Though the manufacturer will usually label the product’s motor power in watts (W), you can also calculate and double-check it. Simply multiply motor voltage in volts (V) by the current in amps (A). For example, let’s consider an e-scooter motor running at 36V and 7A.
In that case, its power output will be: 36 V * 7 A =252W.
Generally speaking, you can expect around 0.62 mph for every 10-20 Watts of power. However, in most cases, anything less than 300 Watts will struggle climbing steeper hills.
Keep in mind electric scooters with brushless hub motors are relatively expensive. The good news is they’re more efficient, quieter and longer-lasting than brushed motor systems. Hub motors are also less likely to malfunction, which means they require minimal maintenance.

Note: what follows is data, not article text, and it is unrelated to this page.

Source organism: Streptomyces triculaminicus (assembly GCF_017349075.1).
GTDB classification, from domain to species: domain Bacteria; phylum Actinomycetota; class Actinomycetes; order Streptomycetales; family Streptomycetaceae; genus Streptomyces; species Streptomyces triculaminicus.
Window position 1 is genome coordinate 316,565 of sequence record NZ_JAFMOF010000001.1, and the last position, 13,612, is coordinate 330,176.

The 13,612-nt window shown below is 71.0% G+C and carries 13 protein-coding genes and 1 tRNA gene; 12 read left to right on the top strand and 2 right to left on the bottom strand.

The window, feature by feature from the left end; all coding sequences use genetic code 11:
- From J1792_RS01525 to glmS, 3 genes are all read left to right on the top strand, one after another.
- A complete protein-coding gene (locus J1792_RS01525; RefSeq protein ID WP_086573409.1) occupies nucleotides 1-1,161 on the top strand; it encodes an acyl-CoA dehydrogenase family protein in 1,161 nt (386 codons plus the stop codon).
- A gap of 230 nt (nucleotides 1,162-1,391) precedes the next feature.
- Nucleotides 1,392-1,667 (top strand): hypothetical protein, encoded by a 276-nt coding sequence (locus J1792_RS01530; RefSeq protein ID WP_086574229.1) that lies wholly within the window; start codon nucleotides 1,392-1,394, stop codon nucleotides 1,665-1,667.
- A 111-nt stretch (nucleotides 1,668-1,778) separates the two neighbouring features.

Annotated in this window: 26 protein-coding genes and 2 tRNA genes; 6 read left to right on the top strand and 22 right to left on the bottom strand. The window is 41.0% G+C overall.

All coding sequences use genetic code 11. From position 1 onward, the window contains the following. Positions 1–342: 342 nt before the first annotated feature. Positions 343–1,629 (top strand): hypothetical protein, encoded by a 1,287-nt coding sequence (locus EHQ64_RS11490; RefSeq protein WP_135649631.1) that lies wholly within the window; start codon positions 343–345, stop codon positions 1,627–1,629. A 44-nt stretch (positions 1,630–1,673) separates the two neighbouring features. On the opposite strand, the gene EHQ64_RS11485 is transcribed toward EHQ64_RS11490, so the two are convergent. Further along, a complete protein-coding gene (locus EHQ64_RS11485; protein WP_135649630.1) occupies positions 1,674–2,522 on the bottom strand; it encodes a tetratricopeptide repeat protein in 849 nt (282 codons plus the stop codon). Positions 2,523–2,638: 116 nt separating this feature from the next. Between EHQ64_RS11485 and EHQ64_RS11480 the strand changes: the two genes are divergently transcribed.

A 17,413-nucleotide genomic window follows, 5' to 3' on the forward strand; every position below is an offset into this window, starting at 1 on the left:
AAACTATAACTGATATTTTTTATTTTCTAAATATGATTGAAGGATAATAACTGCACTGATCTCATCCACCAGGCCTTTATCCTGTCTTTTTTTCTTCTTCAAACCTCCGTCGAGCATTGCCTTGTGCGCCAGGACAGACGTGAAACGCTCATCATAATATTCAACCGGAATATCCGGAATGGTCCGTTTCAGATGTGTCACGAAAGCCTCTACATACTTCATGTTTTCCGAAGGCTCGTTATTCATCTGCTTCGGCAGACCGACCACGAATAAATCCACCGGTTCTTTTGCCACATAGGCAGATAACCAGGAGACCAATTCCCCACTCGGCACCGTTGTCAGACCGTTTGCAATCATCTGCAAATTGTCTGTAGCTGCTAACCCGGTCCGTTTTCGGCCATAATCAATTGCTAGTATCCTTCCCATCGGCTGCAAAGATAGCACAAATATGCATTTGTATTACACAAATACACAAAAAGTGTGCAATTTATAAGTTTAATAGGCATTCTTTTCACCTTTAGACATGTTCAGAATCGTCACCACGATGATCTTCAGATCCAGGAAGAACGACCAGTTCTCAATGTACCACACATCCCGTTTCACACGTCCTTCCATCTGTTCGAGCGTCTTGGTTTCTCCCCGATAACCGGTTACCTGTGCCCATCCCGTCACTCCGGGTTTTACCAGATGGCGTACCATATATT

The throttle also plays a critical role when riding an electric scooter. E-scooter throttles aren’t created equal. Today, there are three main types of throttles, including a twist throttle, finger (trigger) throttle, and thumb throttle.
A twist throttle accelerates the scooter when you hold and twist (or roll) the entire handgrip towards you. It requires that you use all your fingers and thumb. But if needed, you can still use a couple of fingers to hold and cover the brakes while accelerating.
The finger (trigger) throttle moves the scooter when you squeeze the throttle down with a finger. This throttle makes it easier to access and control most performance settings, including cruise control, display brightness, regenerative braking strength, etc.
The thumb throttle accelerates the scooter when you press the throttle inward towards your palm. Of all throttle styles, the thumb throttle is the smoothest when it comes to modulating speed. You will find the thumb throttle across most entry-level e-scooters.
How Does an Electric Scooter Throttle Work?